Every December church talks and tv specials focus on “The Spirit of Christmas,” and people talk about how we’ve lost this spirit and how Christmas has become too commercialized. Along with the pessimistic chatter come inspirational stories of charity and faith to remind us that there is good in the world and that we should take this time to stop and seek it. Every year I hear this, but I think this year is the first year I understand it.
These past few weeks my apartment has been the headquarters for a sub-for-Santa project which has turned my thoughts to charity. While I was working on a paper, I was often interrupted by the knock at the door which meant another donation for these two needy families. Smiles were on the faces of the donators and my roommates who accepted the donations. At one point my roommate came into the room, overcome with gratitude because someone had donated a $30 dollar jacket. I admire the time and money spent on this project and I’m sure that the families will be grateful come Christmas morning. Moreover, this generous spirit is greatly needed, but I think we run into a problem when charity is measured by the amount of gifts we give.
When I say charity, I mean the charity that Moroni writes about in the Book of Mormon:
And charity suffereth long, and is kind, and envieth not, and is not puffed up, seeketh not her own, is not easily provoked, thinketh not evil, and rejoiceth not in iniquity but rejoiceth in the truth, beareth all things, believeth all things, hopeth all things, endureth all things…charity is the love of Christ, and it endureth forever. (Moroni 7:45, 47)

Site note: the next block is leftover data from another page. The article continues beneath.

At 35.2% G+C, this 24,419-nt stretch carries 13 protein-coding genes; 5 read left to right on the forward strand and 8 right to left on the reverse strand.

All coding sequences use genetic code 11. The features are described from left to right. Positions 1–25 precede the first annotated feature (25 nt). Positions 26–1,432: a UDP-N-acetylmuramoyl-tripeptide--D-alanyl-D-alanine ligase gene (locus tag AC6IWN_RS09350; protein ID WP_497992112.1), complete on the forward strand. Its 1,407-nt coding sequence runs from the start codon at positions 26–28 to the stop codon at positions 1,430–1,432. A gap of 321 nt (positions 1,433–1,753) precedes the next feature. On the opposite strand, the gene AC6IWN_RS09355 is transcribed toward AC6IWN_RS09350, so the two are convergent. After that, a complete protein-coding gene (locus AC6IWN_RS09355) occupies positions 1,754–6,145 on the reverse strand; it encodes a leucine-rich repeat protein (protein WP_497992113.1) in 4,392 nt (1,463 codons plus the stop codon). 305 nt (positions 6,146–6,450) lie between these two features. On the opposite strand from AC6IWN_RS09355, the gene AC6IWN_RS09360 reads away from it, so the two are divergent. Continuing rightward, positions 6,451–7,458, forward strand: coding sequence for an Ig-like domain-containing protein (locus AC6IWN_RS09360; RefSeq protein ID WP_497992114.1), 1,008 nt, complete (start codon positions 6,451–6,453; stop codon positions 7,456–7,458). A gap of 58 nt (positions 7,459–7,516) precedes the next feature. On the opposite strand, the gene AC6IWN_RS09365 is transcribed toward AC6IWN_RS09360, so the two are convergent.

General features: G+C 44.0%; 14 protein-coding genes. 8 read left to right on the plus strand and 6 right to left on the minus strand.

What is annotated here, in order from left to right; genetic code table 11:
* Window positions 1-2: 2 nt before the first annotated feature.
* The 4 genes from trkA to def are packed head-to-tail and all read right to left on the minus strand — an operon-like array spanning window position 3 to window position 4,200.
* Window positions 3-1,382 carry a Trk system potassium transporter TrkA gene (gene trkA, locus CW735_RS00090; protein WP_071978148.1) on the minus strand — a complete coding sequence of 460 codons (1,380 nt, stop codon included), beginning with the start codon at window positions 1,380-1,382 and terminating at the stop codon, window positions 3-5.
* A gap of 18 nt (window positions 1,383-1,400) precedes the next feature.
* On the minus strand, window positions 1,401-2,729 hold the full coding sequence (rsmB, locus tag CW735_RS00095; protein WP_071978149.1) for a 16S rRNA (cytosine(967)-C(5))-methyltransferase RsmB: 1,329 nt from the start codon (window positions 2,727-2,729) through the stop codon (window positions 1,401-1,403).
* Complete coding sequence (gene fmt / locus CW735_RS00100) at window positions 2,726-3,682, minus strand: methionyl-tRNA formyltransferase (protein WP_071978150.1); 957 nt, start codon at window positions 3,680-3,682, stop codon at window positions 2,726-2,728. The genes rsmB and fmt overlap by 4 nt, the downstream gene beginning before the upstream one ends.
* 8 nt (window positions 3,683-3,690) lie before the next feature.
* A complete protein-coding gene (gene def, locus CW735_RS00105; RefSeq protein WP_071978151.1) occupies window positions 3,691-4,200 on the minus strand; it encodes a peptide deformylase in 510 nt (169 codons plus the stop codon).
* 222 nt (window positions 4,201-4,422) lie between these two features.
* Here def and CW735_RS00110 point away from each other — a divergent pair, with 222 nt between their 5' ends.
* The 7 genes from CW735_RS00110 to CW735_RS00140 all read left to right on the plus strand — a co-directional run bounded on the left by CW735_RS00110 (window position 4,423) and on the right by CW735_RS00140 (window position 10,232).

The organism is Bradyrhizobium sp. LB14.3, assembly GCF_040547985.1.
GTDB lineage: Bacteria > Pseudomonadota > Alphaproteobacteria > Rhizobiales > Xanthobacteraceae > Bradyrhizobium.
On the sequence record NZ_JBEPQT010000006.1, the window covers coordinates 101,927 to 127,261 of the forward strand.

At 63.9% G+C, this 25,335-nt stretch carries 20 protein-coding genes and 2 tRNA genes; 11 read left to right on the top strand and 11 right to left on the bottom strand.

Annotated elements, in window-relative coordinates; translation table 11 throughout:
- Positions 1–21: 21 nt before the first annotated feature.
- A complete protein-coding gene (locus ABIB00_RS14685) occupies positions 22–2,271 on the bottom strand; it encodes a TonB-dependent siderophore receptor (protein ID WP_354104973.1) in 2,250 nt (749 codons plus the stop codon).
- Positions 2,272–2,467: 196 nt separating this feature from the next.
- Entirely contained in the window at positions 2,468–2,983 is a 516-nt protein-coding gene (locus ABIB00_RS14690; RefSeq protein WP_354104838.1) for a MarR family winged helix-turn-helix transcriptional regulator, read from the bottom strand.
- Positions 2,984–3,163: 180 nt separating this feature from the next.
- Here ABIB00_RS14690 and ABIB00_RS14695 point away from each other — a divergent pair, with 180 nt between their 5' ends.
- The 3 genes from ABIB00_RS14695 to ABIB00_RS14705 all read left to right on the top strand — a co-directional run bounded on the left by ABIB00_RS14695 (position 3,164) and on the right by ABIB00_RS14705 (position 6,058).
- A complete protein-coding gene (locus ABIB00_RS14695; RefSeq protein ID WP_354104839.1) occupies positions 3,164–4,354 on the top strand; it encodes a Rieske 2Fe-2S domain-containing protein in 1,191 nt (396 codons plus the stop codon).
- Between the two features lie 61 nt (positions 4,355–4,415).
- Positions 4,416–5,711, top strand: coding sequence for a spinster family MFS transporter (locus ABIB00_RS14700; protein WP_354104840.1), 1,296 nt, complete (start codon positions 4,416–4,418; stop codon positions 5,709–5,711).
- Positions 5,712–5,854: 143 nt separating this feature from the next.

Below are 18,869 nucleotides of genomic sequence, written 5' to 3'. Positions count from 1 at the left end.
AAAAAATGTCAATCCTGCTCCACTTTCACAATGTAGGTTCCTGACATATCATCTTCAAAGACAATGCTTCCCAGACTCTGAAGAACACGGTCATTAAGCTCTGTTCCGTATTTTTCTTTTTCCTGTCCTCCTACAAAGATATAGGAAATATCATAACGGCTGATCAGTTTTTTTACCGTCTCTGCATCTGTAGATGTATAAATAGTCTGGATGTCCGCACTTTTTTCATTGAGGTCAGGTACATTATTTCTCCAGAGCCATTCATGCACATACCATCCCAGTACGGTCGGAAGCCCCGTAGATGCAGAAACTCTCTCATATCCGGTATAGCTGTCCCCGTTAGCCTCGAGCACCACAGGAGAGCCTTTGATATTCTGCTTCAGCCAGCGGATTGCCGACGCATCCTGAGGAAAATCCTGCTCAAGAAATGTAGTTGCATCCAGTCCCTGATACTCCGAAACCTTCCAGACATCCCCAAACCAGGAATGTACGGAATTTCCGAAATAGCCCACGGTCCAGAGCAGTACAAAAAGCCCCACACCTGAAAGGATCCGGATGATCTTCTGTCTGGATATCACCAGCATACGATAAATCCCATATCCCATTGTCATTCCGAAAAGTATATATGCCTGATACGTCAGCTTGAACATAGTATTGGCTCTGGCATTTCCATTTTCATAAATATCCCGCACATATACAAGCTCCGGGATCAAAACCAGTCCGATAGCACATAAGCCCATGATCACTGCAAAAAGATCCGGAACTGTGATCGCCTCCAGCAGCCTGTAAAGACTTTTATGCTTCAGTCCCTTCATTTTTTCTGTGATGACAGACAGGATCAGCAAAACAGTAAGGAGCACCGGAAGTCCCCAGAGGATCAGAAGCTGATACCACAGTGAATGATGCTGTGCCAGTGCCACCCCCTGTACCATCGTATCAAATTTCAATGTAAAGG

Although I cannot speak for the other donators, I found myself troubled because I thought I had done something good and was ready to turn back to my paper and the other cares in my life. But as I thought about it more, I realized the act of buying a toy for a little boy wasn’t charity. Did I do something good? Yes, but I could buy a thousand toys for a thousand boys and still not be charitable. I am not discouraging or critiquing the project I participated in, but rather, I’m asking that we each take time to consider charity and what it means to us. For me, it is taking the time and thought to care for another human being. Charity shouldn’t stop with a donation, but should extend to the way I treat my roommates, family, co-workers, neighbors, and even strangers I pass on the street. Charity is all the times I put aside my own agenda to help another person. This kind of charity can happen all year round. So while this season brings many beautiful opportunities to help out those who aren’t as fortunate as us, I hope that we won’t forget the little acts of service we can do all year round.